(The author is a Reuters Breakingviews columnist. The opinions expressed are his own.)
NEW YORK, June 4 (Reuters Breakingviews) - A large and heavy crown awaits Latin America’s next oil king. Colombia’s Ecopetrol ECO.CN is jockeying to surpass Brazil’s Petrobras (PETR4.SA)(PBR.N) as the region’s biggest crude producer by market value. Solid management has helped lure billions in capital away from rivals in meddling nearby states. But Ecopetrol may struggle to live up to the high hopes for its reign.
The company’s appeal is easy to see. Last year, it grew production 18 percent to 724,000 barrels of oil equivalent a day. Petrobras, by comparison, generated three times as much but only the same amount as it did the year before. Colombia’s rising star is also more operationally efficient. For each employee on the payroll, Ecopetrol brings in about $3.9 million in sales, nearly double the yield at Petrobras.
These benefits are accruing to the bottom line, too. Ecopetrol’s 24 percent return on capital employed in 2011 easily bested the 8 percent at Petrobras, which Brazil sometimes uses as an instrument of state policy. That helps explain why in the five years since its initial public offering, Ecopetrol’s market value has quintupled to nearly $120 billion, briefly exceeding that of Petrobras in May.
The exuberance has been nearly impossible to contain. Ecopetrol is worth roughly the same as BP (BP.L), a company with nearly twice as much in annual earnings and five times the production volume. Ecopetrol’s price-to-earnings ratio of 12, nearly double the industry average, reflects the market’s anticipation.
It’s hard to justify. Ecopetrol’s enterprise value equates to $90 a barrel of proven oil reserves, the priciest rate in the world. By comparison, analysts at Barclays estimate Exxon Mobil (XOM.N) last November commanded something closer to $11. And Ecopetrol’s reserve life at current production levels is a mere seven years, while larger peers have more than a decade’s worth in store.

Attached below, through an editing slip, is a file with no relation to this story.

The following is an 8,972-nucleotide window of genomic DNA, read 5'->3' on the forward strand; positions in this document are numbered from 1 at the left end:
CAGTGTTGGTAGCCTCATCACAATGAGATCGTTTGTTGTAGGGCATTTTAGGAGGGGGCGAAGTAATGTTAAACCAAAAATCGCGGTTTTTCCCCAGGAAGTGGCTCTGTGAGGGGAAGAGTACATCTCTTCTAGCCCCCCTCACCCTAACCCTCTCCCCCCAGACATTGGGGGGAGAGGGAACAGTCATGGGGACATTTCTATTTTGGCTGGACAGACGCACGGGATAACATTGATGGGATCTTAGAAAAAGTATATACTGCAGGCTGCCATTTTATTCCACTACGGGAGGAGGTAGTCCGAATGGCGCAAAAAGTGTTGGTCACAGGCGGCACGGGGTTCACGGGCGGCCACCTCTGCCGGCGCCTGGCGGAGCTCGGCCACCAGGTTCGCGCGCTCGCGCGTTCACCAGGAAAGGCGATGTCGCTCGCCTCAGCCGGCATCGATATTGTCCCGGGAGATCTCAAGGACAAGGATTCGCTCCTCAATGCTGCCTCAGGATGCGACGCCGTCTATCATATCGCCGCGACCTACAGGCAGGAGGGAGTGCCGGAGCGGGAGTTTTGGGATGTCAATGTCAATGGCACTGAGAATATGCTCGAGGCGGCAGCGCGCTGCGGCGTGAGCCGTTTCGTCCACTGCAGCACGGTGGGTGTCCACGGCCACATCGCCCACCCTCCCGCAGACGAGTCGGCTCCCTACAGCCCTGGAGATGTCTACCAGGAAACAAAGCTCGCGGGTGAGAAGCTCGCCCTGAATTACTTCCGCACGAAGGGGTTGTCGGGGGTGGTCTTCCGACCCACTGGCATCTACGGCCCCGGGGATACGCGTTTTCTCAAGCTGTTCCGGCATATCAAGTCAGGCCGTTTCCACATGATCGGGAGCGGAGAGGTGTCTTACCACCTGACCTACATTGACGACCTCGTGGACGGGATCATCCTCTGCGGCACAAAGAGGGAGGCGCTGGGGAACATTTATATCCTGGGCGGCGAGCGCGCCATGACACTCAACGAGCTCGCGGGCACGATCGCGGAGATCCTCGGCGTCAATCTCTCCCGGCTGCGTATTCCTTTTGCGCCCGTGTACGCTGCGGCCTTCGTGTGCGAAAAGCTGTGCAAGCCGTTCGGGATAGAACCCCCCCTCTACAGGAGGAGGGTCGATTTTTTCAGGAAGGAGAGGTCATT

Assume, ambitiously, that Ecopetrol could add 6.2 billion barrels in reserves by 2020. Even then, its enterprise value would still be worth $19 a barrel, considerably ahead of comparably sized rivals. Being investment royalty isn’t hard when surrounded by the likes of Argentina, Venezuela and Mexico, where oil underwrites populism. But the lofty expectations for Ecopetrol may yet bring trouble to the kingdom.
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- The market value of Colombia’s national oil company Ecopetrol reached almost $127 billion on May 15, exceeding for the first time that of Brazilian peer Petroleo Brasileiro, or Petrobras, at about $124 billion, though they subsequently reversed places. Petrobras’ proven oil reserve base is seven times larger than that of Ecopetrol and its revenue quadruple that of its South American rival. Ecopetrol’s U.S.-listed shares are up 30 percent so far in 2012, while Petrobras’ ADRs have fallen 20 percent.
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